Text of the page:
As so often in economics, it’s about supply and demand; and remembering that both matter. The first and most obvious impact of the pandemic will be on supply. The most important input to any economy is labour; and both covid-19, and more significantly the measures taken to contain it, will reduce labour supply. If people are sick, if they’re self-isolating because they think they might be sick, or if they’re looking after vulnerable relatives or children who can’t go to school, then they can’t work. Other measures—closing down travel or theatres—will also reduce the productive capacity of the economy.
All this will reduce GDP by quite a lot; a severe recession seems inevitable. What should policy do?
About the immediate consequences—absolutely nothing. These impacts are the direct result either of covid-19 or of necessary public health measures to reduce its human damage. They are part of the cure. If the result is that GDP falls 2 per cent or 10 per cent next quarter, so be it.
But the indirect impacts are a different matter. If businesses are closed, or lay off workers, incomes will fall; and fear and heightened uncertainty will reduce spending (even if stockpiling leads to a temporary spike in demand for some products). The prospect of mass redundancies in the transport and hospitality sectors may be only days away.
Policy can address this. And it should. The direct disruption to supply from covid-19 will be temporary—the vast majority of us, and the businesses we work in, will be just as productive when this is over as we are now. But the hit to demand could do permanent damage to the economy’s capacity. If businesses—from airlines to pubs—close down, this is likely to reduce output not just temporarily but for a very long time to come. As for workers who lose their jobs, they are likely to be unemployed for a while—and even after that to be reemployed in lower-wage, lower-productivity employment. If we let this happen, the “scarring” effect on the economy could be considerable. But there’s nothing inevitable about it at all—with good policy, there’s no reason we can’t avoid it.
So what can we do? The answer is simple, even if the policies are not. We need to stop firms laying people off and stop them going bust. That means subsidising firms to keep employing and paying workers, even if they don’t actually need it; helping to pay or delay their bills; and implementing programmes to allow banks to delay loan repayments.
In short, the government should bail out the private sector. Normally this would be anathema to economists. Allowing less efficient businesses to fail, so that their resources—capital and labour—can be redeployed to more efficient ones, is one of the key ways in which an economy becomes more productive; Schumpeter’s “creative destruction.” And we also worry about “moral hazard”—that if you provide what is in effect insurance against bad luck or bad decisions, businesses will be more likely to take risks that will lead to that insurance becoming necessary.
Neither of those considerations really apply here. Destruction is not “creative” if it hits good and bad businesses alike at random; nor will a long period of economic stagnation (at best) be conducive to the growth of new, more productive firms. And given that insurance companies have quietly excluded pandemics from coverage for business disruption since the SARS epidemic, moral hazard is a distant concern. It’s hardly reasonable to suggest that your local Thai restaurant should have made a business plan that took into account the risk of a three month pandemic-induced shutdown.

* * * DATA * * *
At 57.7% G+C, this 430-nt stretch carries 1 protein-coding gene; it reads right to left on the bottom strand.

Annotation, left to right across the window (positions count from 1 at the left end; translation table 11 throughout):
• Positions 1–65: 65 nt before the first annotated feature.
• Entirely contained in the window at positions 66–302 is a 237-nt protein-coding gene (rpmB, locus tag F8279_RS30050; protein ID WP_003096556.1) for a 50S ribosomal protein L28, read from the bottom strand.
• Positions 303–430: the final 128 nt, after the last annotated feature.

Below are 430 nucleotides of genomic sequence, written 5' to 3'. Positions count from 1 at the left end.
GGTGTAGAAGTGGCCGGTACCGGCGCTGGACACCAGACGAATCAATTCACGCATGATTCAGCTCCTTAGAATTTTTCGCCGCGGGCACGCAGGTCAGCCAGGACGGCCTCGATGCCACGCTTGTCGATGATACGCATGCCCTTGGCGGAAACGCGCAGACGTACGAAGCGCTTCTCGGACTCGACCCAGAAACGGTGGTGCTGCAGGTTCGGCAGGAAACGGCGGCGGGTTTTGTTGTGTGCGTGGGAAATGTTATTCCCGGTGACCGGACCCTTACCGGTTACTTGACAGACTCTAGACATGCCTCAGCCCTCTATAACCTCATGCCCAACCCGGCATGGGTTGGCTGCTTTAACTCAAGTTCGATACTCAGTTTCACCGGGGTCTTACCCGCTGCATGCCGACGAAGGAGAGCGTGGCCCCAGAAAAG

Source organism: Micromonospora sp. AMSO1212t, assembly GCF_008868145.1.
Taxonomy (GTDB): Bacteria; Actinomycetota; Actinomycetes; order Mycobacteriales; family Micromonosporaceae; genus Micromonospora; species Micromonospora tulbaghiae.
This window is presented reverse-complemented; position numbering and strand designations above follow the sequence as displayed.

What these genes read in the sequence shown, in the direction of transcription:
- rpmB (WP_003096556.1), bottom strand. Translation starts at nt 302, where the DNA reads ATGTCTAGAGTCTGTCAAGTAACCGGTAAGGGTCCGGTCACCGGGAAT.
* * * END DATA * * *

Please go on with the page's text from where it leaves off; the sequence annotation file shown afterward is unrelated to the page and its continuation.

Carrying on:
The crisis is also likely to expose the damage done, both economic and social, by the cuts to public spending over the last decade. The deliberate erosion in the value of welfare benefits was a false economy, making both individuals and the economy as a whole more vulnerable to economic shocks, and potentially magnifying the impact. But we can reverse this; much more generous statutory sick pay, and immediate increases to Universal Credit and tax credits, would channel money to those who both need it most and are most likely to spend it.
The fiscal consequences of all this are essentially irrelevant, certainly in the short term. Market reaction to the crisis has been to force interest rates on long-term government debt in the US, UK and eurozone to the lowest levels in recorded economic history; investors are willing to pay governments for the privilege of lending them money. If we’ve learned anything from the aftermath of the financial crisis it should be that the role of government is to sustain demand, and that worrying about the impact on debt and deficits of the necessary spending is the economic equivalent of anti-vaccination scaremongering. Even George Osborne seems to have grasped that, albeit a bit late. The measure of policy success is not how much the economy has shrunk in three months, or how large the deficit is; it’s whether in two years we’re back on a normal growth path or not
So President Macron has got it broadly right with his pledge to ensure that “no business, whatever its size, will face risk of bankruptcy”; backed up by up to €300bn of loan guarantees. By contrast, the UK response looks, at best, behind the curve. It’s not too late to avoid making a depression out of a (crisis-induced) recession; but we don’t have long.